Association between microinfarcts and blood pressure trajectories

Jonathan Graff-Radford, Mekala R. Raman, Alejandro A. Rabinstein, Scott A. Przybelski, Timothy G. Lesnick, Bradley F. Boeve, Melissa E. Murray, Dennis W. Dickson, R. Ross Reichard, Joseph E. Parisi, David S. Knopman, Ronald C. Petersen, Clifford R. Jack, Kejal Kantarci

Research output: Contribution to journalArticlepeer-review

10 Scopus citations


IMPORTANCE Cerebral microinfarcts are associated with increased risk of cognitive impairment and may have different risk factors than macroinfarcts. Subcortical microinfarcts are associated with declining blood pressure (BP) in elderly individuals. OBJECTIVE To investigate BP slopes as a risk factor for microinfarcts. DESIGN, SETTING, AND PARTICIPANTS From the population-based Mayo Clinic Study of Aging, 303 of 1158 individuals (26.2%) in this cohort study agreed to have an autopsy between November 1, 2004, and March 31, 2016. Cerebral microinfarcts were identified and classified as cortical or subcortical. Baseline and BP trajectories were compared for groups with no microinfarcts, subcortical microinfarcts, and cortical microinfarcts. A secondary logistic regression analysis was performed to assess associations of subcortical microinfarcts with midlife hypertension, as well as systolic and diastolic BP slopes. MAIN OUTCOMES AND MEASURES The presence of cerebral microinfarcts using BP slopes. RESULTS Of the 303 participants who underwent autopsy, 297 had antemortem BP measurements. Of these, 177 (59.6%) were men; mean (SD) age at death was 87.2 (5.3) years. The autopsied individuals and the group who died but were not autopsied were similar for all demographics except educational level with autopsied participants having a mean of 1 more year of education (1.06; 95% CI, 0.66-1.47 years; P <.01). Among 297 autopsied individuals with antemortem BP measurements, 47 (15.8%) had chronic microinfarcts; 30 (63.8%) of these participants were men. Thirty (63.8%) had cortical microinfarcts, 19 (40.4%) had subcortical microinfarcts, and 4 (8.5%) had only infratentorial microinfarcts. Participants with microinfarcts did not differ significantly on baseline systolic (mean difference, −1.48; 95% CI, −7.30 to 4.34; P = .62) and diastolic (mean difference of slope, −0.90; 95% CI, −3.93 to 2.13; P = .56) BP compared with those with no microinfarcts. However, participants with subcortical microinfarcts had a greater annual decline (negative slope) of systolic (mean difference of slope, 4.66; 95% CI, 0.13 to 9.19; P = .04) and diastolic (mean difference, 3.33; 95% CI, 0.61 to 6.06; P = .02) BP. CONCLUSIONS AND RELEVANCE Subcortical microinfarcts were associated with declining BP. Future studies should investigate whether declining BP leads to subcortical microinfarcts or whether subcortical microinfarcts are a factor leading to declining BP.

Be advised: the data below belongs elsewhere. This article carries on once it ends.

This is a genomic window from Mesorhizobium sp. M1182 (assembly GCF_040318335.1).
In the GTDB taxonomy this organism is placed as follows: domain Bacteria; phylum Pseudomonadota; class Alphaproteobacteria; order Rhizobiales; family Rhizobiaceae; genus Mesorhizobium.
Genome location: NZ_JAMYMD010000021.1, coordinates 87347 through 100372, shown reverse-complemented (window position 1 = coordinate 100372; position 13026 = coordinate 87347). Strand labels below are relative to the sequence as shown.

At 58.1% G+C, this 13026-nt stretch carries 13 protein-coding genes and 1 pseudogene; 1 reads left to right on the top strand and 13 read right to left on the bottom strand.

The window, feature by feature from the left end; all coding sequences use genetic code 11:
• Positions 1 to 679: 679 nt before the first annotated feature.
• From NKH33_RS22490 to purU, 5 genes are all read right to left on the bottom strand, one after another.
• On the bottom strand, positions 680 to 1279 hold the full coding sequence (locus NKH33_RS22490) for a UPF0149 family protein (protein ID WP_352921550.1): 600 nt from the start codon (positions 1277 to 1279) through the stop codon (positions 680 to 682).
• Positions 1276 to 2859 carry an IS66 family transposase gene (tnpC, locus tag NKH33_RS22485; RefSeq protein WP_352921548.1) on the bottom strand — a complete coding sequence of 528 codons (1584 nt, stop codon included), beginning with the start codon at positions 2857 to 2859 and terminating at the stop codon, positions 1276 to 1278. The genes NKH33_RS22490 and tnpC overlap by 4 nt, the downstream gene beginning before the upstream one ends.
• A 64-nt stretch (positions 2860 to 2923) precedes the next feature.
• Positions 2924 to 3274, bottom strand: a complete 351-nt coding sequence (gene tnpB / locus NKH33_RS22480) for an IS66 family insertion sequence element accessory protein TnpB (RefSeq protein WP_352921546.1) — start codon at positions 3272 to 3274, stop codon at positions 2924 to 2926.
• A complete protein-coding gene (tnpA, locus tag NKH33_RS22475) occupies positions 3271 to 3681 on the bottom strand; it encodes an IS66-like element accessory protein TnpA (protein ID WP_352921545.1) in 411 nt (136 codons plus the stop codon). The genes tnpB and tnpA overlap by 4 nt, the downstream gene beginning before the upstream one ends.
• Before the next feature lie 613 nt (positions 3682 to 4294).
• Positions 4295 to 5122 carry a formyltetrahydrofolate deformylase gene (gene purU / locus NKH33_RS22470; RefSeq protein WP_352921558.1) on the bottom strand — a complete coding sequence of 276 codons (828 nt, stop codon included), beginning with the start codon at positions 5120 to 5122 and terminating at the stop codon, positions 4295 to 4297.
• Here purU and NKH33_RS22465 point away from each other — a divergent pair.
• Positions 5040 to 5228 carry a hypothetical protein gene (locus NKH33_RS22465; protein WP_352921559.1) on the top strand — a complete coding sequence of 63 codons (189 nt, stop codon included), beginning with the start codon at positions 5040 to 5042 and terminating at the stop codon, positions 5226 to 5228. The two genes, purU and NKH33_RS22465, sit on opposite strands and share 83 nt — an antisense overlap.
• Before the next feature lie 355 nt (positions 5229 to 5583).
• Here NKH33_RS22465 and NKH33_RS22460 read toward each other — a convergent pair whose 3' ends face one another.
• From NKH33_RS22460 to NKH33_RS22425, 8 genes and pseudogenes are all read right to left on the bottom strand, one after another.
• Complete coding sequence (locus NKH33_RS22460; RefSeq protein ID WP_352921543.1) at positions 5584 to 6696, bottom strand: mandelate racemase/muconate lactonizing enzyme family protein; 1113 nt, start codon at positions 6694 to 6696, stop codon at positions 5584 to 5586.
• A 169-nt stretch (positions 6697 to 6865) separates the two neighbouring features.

Original languageEnglish (US)
Pages (from-to)212-218
Number of pages7
JournalJAMA neurology
Issue number2
StatePublished - Feb 2018

ASJC Scopus subject areas

  • Clinical Neurology


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